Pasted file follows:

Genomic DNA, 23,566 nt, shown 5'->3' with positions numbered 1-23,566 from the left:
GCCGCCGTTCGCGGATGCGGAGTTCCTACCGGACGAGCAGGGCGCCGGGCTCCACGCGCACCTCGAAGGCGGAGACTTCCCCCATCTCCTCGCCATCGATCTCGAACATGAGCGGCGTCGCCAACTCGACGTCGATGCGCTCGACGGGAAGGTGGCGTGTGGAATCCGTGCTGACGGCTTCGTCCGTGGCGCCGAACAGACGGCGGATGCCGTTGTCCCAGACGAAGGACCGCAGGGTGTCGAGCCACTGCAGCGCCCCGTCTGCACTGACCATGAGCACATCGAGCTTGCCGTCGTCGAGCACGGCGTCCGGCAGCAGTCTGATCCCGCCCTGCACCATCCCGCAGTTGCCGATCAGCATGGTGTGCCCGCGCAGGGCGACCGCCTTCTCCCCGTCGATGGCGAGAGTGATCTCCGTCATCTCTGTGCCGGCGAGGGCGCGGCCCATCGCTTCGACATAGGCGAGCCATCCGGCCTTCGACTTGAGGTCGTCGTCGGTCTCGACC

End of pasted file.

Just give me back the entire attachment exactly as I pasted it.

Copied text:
Genomic DNA, 23,566 nt, shown 5'->3' with positions numbered 1-23,566 from the left:
GCCGCCGTTCGCGGATGCGGAGTTCCTACCGGACGAGCAGGGCGCCGGGCTCCACGCGCACCTCGAAGGCGGAGACTTCCCCCATCTCCTCGCCATCGATCTCGAACATGAGCGGCGTCGCCAACTCGACGTCGATGCGCTCGACGGGAAGGTGGCGTGTGGAATCCGTGCTGACGGCTTCGTCCGTGGCGCCGAACAGACGGCGGATGCCGTTGTCCCAGACGAAGGACCGCAGGGTGTCGAGCCACTGCAGCGCCCCGTCTGCACTGACCATGAGCACATCGAGCTTGCCGTCGTCGAGCACGGCGTCCGGCAGCAGTCTGATCCCGCCCTGCACCATCCCGCAGTTGCCGATCAGCATGGTGTGCCCGCGCAGGGCGACCGCCTTCTCCCCGTCGATGGCGAGAGTGATCTCCGTCATCTCTGTGCCGGCGAGGGCGCGGCCCATCGCTTCGACATAGGCGAGCCATCCGGCCTTCGACTTGAGGTCGTCGTCGGTCTCGACC